Letters 15.1.22

Honey, I shrunk the locals 

RECENTLY I supported a local smallgoods manufacturer by purchasing a 200 gram packet of their rindless shortcut bacon. 

The notice on the cover states it was “Made in Australia from at least 20 per cent Australian ingredients”. 

These were listed as Pork (90%) then water, salt, sugar and all the usual food additives which presumably made up the remaining 10 per cent.

I concluded the pork was from overseas and the remainder – the supplementary ingredients and plastic packaging – were “proudly Australian made”.  

At the same time I purchased what I thought was a tub of Australian honey. 

But no! In the small print of the spurious-sounding Honey Corporation of Australia Pty Ltd’s product was the information: 

“Packed in Australia from at least 10 per cent Australian ingredients.”

The question again needs to be asked, was it again referring to the container? 

The contents of many popular brands of food items are now supplied from previously trusted safe companies and countries such as those labelled “Product of New Zealand”. 

Some are often sourced from China or similar areas to circumvent our food safety and labelling laws while our own primary producers are suffering. 

Meanwhile the self-serving bureaucracy established to protect consumers turns a blind eye to this blatant deception.

Daryl Binning
Bull Creek
The Ed says:
Honey Corporation of Australia is an arm of eponymous Aussie brand Capilano, and its Allowrie honey is sourced mainly from China. Honey sold under the Capilano brand name remains 100 per cent Australian-sourced. 

Ideas on the fly?

DEAR Ben Morton, did I get it right, from the letter that arrived from you in my street mailbox, that you want us to sign for a flyover on Leach Highway?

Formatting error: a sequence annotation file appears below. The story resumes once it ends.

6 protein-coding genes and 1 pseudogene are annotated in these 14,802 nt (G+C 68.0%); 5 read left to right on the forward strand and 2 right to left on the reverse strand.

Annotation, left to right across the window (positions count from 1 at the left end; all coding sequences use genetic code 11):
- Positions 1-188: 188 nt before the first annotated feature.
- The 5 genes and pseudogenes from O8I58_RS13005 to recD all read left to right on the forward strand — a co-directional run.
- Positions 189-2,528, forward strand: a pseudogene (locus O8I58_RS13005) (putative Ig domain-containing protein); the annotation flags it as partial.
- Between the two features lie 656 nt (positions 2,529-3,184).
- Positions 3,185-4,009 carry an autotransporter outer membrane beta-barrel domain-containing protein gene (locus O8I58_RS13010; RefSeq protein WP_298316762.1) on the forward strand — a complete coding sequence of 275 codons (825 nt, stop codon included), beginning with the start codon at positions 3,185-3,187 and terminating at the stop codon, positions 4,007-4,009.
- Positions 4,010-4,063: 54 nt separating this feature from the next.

Have you ever spent just 10 minutes at the intersection of Stock Road and Leach Highway to see where the trucks you are so concerned about, come from?

You would notice that they come from Stock Road and take a left into Leach Highway.

Or they come from Fremantle on Leach and take a right at Stock. 

Now, if a fly-over at the intersection to allow traffic to move along Leach Highway without stopping at the lights is built, this could actually hold up the trucks from entering Leach Highway from Stock Road.

The lights turning red at the intersection to stop traffic from entering Leach Highway for a little while, allows truckies to manoeuvre themselves more freely along the Leach Highway lanes.

What is your next best idea, please?

Carla van Raay

Send ‘em paking

WHO put up this misspelt sign?

Helene Kolosz
Via email
The Ed says:
Freo council tells us the sign was misspelt by a contractor and installed by its own workers, but the mistake was quickly pointed out and a new one with the correct spelling on Pakenham should be up there this week.

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